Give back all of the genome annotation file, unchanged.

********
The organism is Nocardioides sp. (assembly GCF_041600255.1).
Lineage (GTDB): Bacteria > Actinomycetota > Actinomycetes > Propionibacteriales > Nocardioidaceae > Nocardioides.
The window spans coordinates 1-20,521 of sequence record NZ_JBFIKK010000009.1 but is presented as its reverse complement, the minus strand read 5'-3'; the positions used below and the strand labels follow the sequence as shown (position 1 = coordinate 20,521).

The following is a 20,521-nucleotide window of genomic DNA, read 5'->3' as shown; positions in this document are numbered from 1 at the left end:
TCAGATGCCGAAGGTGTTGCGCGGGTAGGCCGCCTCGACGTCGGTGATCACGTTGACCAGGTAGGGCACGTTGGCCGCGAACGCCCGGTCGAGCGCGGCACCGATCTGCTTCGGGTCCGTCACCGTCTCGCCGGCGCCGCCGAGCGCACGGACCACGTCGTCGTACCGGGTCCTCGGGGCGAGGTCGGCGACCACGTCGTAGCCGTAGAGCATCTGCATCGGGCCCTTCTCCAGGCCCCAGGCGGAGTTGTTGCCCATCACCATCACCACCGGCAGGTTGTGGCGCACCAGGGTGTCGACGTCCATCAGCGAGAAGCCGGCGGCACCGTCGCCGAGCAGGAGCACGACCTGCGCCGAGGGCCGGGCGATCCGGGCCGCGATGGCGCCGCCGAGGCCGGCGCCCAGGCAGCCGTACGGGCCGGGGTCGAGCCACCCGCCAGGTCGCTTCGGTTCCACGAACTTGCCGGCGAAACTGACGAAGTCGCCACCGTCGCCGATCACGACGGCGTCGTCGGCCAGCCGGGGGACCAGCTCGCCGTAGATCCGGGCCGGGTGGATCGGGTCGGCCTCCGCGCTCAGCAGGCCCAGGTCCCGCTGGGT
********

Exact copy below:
The organism is Nocardioides sp. (assembly GCF_041600255.1).
Lineage (GTDB): Bacteria > Actinomycetota > Actinomycetes > Propionibacteriales > Nocardioidaceae > Nocardioides.
The window spans coordinates 1-20,521 of sequence record NZ_JBFIKK010000009.1 but is presented as its reverse complement, the minus strand read 5'-3'; the positions used below and the strand labels follow the sequence as shown (position 1 = coordinate 20,521).

The following is a 20,521-nucleotide window of genomic DNA, read 5'->3' as shown; positions in this document are numbered from 1 at the left end:
TCAGATGCCGAAGGTGTTGCGCGGGTAGGCCGCCTCGACGTCGGTGATCACGTTGACCAGGTAGGGCACGTTGGCCGCGAACGCCCGGTCGAGCGCGGCACCGATCTGCTTCGGGTCCGTCACCGTCTCGCCGGCGCCGCCGAGCGCACGGACCACGTCGTCGTACCGGGTCCTCGGGGCGAGGTCGGCGACCACGTCGTAGCCGTAGAGCATCTGCATCGGGCCCTTCTCCAGGCCCCAGGCGGAGTTGTTGCCCATCACCATCACCACCGGCAGGTTGTGGCGCACCAGGGTGTCGACGTCCATCAGCGAGAAGCCGGCGGCACCGTCGCCGAGCAGGAGCACGACCTGCGCCGAGGGCCGGGCGATCCGGGCCGCGATGGCGCCGCCGAGGCCGGCGCCCAGGCAGCCGTACGGGCCGGGGTCGAGCCACCCGCCAGGTCGCTTCGGTTCCACGAACTTGCCGGCGAAACTGACGAAGTCGCCACCGTCGCCGATCACGACGGCGTCGTCGGCCAGCCGGGGGACCAGCTCGCCGTAGATCCGGGCCGGGTGGATCGGGTCGGCCTCCGCGCTCAGCAGGCCCAGGTCCCGCTGGGT